New gelato space 'Blossoms' near historic downtown restaurant

Local real estate agent and city councilwoman Jennifer Pharr was showing property around town Monday afternoon to a couple returning to Charleston after living in North Carolina.

“One of the questions they asked me was about the old Blossom and if it was reopening,” Pharr said. “I was so excited to be able to say: Wait until you see it now!”

Just a few hours later, Pharr was one of dozens of people on hand to witness the grand opening of a new gelato shop and Italian market on Hale Street that is breathing new life into that iconic Blossom Dairy space, and helping its owner realize a lifelong dream.

“I remember growing up in a family business where people would just walk into my grandfather’s beer garden in Randolph County, head straight to the fridge in the back and grab themselves a drink,” Kim Rossi said, before cutting the ribbon on her own family business.

“I have such fond memories of working there, just being around friends and working with family. It was always a dream of mine to have something like that of my own someday.”

That day is now with the official opening of Stella’s Gelateria Café and Boutique, a new shop at 202 Hale St. featuring artisanal gelatos, premium olive oils, more than 30 different balsamic vinegars and specialty food products.

The gelatos, oils and vinegars are free to sample — sometimes in exotic combinations — and there’s also coffee, flavored drinks, New York bagels and other light fare, including local pepperoni rolls from Kristi Ann’s Bakery that can be sprinkled with garlic and basil or drizzled with Tuscan herb olive oil.

The café’s concept is also based on a longtime dream.

“I’ve always loved those specialty markets where you can just go in, see people you know and have a nice selection of products to pick up for a great meal that evening,” Rossi said. “Then I missed a train once and ended up stumbling upon a gourmet olive oil and vinegar shop that I fell in love with.”

She immediately thought “this is something Charleston doesn’t have, but should.” So she decided to bring it here, picking up different ideas from places she’s been to create the kind of place she wanted to see in her own city.

And the name?

Rossi wanted a simple Italian word that meant something special and was easy to say and remember. Her daughter, Emma, eventually suggested Stella, which means “star” in Italian, and designed a logo showing stars forming part of the letter S.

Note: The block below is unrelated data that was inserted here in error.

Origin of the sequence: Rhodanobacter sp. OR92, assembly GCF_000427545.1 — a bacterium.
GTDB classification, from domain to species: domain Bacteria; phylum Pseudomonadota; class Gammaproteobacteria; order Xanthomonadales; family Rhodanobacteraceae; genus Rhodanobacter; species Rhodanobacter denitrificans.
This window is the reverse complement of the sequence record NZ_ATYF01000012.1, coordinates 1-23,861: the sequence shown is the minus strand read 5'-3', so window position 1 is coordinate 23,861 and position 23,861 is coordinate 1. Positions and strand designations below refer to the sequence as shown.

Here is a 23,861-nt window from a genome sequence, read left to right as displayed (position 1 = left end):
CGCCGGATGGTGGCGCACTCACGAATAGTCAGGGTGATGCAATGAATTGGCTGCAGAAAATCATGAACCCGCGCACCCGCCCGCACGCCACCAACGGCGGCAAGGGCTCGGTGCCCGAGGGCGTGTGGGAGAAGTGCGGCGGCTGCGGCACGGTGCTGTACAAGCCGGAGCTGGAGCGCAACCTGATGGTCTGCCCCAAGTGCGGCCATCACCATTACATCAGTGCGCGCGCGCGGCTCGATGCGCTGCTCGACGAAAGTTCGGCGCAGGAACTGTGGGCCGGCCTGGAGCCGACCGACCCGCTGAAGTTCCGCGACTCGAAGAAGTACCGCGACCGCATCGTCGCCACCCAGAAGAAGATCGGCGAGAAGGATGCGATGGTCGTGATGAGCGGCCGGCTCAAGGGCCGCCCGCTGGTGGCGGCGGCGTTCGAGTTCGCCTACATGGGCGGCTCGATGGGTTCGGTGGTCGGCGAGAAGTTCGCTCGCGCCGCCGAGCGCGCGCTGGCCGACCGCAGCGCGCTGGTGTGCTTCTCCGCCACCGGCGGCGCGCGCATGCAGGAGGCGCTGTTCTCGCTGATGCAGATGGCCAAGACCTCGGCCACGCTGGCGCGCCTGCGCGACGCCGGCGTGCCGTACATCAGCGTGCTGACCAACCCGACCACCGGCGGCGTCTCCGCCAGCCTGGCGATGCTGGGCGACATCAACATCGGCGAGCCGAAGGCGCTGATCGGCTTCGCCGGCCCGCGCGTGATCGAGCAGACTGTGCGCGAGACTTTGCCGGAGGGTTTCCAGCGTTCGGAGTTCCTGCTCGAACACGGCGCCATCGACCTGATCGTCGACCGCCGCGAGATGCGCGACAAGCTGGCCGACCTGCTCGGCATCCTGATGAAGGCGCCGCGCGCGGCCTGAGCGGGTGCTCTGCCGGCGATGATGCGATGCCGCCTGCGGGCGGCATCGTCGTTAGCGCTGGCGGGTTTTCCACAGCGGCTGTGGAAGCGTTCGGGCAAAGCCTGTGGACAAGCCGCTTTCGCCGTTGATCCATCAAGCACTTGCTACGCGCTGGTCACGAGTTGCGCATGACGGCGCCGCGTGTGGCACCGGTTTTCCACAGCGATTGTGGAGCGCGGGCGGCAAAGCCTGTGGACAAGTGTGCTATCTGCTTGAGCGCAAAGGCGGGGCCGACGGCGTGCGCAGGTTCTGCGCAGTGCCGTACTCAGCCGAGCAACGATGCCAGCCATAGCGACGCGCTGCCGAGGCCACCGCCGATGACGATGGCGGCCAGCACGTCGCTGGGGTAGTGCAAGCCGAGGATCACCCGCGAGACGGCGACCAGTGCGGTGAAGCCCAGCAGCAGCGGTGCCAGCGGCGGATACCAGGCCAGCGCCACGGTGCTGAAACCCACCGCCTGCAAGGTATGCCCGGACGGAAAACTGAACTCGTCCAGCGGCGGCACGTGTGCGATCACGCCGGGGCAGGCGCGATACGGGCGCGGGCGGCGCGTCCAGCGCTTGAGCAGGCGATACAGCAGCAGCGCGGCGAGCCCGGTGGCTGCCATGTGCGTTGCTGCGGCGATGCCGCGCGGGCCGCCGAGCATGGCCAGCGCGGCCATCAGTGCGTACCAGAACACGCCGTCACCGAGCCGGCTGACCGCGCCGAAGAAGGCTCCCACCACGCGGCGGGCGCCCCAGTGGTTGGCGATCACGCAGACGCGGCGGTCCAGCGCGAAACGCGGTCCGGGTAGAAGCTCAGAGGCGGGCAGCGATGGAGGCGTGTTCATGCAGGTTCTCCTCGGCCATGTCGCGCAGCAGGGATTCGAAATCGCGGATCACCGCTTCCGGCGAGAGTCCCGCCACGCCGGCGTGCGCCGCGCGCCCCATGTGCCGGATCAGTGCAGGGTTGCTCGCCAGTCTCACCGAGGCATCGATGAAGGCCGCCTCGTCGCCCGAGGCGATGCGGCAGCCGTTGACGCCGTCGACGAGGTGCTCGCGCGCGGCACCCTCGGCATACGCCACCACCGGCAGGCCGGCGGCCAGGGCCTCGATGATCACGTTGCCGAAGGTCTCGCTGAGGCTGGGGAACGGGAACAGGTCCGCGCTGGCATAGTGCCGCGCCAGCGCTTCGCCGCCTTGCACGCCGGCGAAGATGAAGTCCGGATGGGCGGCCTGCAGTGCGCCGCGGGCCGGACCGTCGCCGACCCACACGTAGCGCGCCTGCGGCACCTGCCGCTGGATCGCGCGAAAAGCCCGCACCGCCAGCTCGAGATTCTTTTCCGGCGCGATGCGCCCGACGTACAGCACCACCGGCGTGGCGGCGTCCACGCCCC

“That’s the logo we’re using today,” she said. “Then we later remembered Emma had a great-great-grandmother named Stella, which made the family connection even more special.”

“Special” is also a word used to describe the products Stella’s offers. While the gelato, oils and vinegars aren’t made locally, Rossi assures they’re all very carefully sourced from all over.

“Oh yeah, I taste them all first,” she said with a laugh. “I want to make sure we’re only offering things that I love and that taste good to me.”

Those on hand for the ribbon-cutting Monday — which was also Rossi’s birthday — enjoyed the fruits of her tasting labor. They sampled scoops of blackberry cabernet sorbet and gelato flavors like dark chocolate, pistachio, Amaretto black cherry and lemon pie — the latter drizzled with blackberry ginger balsamic vinegar in a combination that is quickly becoming a signature offering.

And there are more food options on the way.

“We’re gradually adding one item at a time, and making sure we can implement it successfully before adding the next,” she explained. “We brought in pepperoni rolls over the summer, which have been very popular. We recently added bagels from New York. Next will be a soup of the day and then grab-and-go salads.”

Combine the addition of expanded food offerings with the café’s location — connected by a short hallway to the Blossom space, which Rossi is now leasing as part of Stella’s — and rumors have been flying about a possible new full-scale restaurant on the way.

“Oh, no,” Rossi clarified, “we are not Blossom Dairy and aren’t trying to be.”

In fact, she said, her original plans didn’t call for using Blossom at all.